The Tate show is credited in part to Chris Dercon, the recently departed Director of the Tate Modern. Short of asking Nicholas Serota to curate, there can be no higher accolade. Because Tillmans is a familiar of the Tate, he has been granted the right to turn almost a whole floor of one of the great art institutions in the world into his own pin-board or crazy-board. Truly like a teenager’s, it spills from portentousness to sex to music to good-times-with-friends to travel and back to sex. You could find just such a grouping on many phones of young people who hold no idea of calling themselves ‘artists’. One of the photographs, indeed, is of his own desk, a cluttered mess full of potential but with nothing complete upon it.

I think we are entitled to expect that an artist granted that second huge retrospective should have come to some conclusions, or at least that the curators working with him have identified a progression sufficiently capital to invite their public to consider it. With Tillmans there are still no conclusions. He’s still collecting material, still a giant teenager, still unable or unwilling to commit to anything other than his own enquiries, still convinced that whatever interests him is … interesting. This is the constant flow of pictures of Instagram, scarcely ordered, rarely revisited, with no step in value between deeply moving and shallow swill. Social media has often been compared to a river. Pictures flow past us, never to be thought about again once the next thousand or hundred or even ten of them have gone by. You can never step in the same river twice, if you remember your Heraclitus. I can see why the Tate’s people want to show art of the Instagram generation in this way. I can see that Tillmans is a careful, concerned and still skilful exponent of it. As a talker or a writer, I’m sure he has a lot to say. But he hasn’t marshalled his thoughts for the biggest exhibition of his life so far, and that’s a huge let down to those of us who hoped that he might.

Solipsism is not necessarily a great vice in an artist. But lack of discrimination is, and this is a show absolutely jam-crammed to its elegant rafters with evidence of that.

Tillmans once pronounced orotundly to the Art Newspaper that he found no trouble in being contemporary. I think that the biggest achievement, in a way, is to be of your time, because you cannot program timelessness. I was never afraid of being contemporary.” Which is a teenage sentiment if ever I heard one.

One of the last sections in the show is a series of musings about time. These are of quite mind-bending banality – the sorts of perceptions we all have from time to time, but that stoned kids think are somehow profound. “The end of the Cold War is now as long ago as the end of World War II was in 1970.” Somebody – preferably the artist, but a curator, a friend, an electrician fixing the lights in the gallery before the opening – somebody should have taken Tillmans aside and just checked whether he was sure he wanted all of this stuff in there, whether he didn’t think that the littlest teensiest editing might be a good thing.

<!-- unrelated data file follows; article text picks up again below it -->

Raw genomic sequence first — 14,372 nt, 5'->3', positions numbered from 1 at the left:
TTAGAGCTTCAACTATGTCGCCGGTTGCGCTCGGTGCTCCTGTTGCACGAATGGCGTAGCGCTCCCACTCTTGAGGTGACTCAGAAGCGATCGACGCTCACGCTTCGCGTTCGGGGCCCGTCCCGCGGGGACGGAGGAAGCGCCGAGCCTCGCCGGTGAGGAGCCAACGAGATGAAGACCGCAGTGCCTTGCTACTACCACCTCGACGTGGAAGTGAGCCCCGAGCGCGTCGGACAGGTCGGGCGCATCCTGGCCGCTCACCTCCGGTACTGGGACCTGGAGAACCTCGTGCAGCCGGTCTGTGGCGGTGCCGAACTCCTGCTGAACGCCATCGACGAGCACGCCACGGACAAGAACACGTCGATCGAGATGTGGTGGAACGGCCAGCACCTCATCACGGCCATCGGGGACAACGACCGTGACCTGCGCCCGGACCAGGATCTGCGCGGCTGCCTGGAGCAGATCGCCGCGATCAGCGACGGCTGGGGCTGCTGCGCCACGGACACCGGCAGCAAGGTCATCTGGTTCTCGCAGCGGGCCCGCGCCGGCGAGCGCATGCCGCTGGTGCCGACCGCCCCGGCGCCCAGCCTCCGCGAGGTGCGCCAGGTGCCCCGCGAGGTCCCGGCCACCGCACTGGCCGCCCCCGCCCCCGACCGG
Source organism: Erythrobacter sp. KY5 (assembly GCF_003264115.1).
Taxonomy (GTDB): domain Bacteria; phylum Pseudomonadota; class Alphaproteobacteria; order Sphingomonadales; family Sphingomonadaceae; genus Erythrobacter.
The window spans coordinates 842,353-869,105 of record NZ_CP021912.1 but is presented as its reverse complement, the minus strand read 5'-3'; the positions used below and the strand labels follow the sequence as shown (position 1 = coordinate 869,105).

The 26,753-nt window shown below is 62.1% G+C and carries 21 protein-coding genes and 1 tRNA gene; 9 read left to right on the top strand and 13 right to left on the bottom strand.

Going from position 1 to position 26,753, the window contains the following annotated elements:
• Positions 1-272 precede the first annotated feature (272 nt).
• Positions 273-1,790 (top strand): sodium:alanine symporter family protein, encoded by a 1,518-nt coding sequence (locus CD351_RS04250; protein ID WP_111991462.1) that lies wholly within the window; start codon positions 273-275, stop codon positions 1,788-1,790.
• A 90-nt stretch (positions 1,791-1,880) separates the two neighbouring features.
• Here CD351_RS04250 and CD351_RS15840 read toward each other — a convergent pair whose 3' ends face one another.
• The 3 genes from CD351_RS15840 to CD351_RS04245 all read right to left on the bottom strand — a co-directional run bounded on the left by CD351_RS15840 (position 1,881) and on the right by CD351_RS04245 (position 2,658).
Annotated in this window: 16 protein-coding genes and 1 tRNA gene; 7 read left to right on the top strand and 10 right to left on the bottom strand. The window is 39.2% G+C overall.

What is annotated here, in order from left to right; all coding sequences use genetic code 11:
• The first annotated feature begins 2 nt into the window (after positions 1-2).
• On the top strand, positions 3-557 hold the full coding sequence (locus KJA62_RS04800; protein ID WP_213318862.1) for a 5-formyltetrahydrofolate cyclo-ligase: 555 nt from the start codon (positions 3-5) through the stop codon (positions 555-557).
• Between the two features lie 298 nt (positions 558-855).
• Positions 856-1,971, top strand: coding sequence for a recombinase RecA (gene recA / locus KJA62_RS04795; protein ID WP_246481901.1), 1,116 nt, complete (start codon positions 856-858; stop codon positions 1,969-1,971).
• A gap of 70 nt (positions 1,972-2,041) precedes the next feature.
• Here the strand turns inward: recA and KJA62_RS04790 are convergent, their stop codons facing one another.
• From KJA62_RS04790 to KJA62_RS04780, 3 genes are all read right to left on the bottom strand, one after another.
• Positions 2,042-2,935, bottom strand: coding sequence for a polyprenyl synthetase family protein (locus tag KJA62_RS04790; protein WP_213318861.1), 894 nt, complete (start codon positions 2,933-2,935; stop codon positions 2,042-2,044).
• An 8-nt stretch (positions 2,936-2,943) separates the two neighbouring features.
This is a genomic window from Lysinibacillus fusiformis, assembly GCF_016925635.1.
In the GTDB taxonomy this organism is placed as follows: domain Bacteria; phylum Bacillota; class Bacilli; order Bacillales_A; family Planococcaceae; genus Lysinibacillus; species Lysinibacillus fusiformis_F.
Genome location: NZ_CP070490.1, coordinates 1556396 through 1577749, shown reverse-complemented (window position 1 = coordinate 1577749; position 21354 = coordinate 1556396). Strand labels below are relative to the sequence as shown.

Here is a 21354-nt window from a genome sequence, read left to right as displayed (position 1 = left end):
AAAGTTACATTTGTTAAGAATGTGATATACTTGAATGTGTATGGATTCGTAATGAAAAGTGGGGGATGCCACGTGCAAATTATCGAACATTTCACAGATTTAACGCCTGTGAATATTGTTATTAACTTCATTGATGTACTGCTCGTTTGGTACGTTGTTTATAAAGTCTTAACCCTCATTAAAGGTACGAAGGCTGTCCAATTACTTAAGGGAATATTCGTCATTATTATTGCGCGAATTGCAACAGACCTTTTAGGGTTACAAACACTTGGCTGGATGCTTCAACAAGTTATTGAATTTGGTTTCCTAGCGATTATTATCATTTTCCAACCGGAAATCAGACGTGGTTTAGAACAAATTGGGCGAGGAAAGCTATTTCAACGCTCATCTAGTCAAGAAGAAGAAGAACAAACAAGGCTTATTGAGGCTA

There is something about the incontinence of his show at the Tate which diminishes Tillmans. Here he is, completely co-opted into the twin Establishments of the art market and the art museum, jetting all over the world having trivial thoughts, and being taken completely seriously.

It’s a shame, because in all of this eructation of undifferentiated hot air there are a number of really important themes that Tillmans touches upon, and there are also, as there always have been with him, occasional pictures of true brilliance.

CLC-800-dismantled-a_2011

Wolfgang Tillmans, CLC800 dismantled (a) 2011

He has a very rich interest in the production of images. In among his more identifiable studies, he makes blank images of various kinds. He’s interested in light-sensitive paper itself, in blur and movement, in ‘mistakes’ and illegible details. He’s interested in the distribution of pictures, the degradation of imagery through successive reproductions. There is a pleasing picture of a dismantled colour printer, the very one, we learn, that he acquired with the money from his Turner Prize in 2000. This thing doesn’t look like those studies of pots of brushes that painters have always included by their elbows in self-portraits: but it has the same function. It shows how much the business of making images relies on hard practical material effects. It reminds us to think of pictures as made objects, and not just the temporary visions it’s so easy to think they are. Coming from Wolfgang Tillmans, that’s interesting.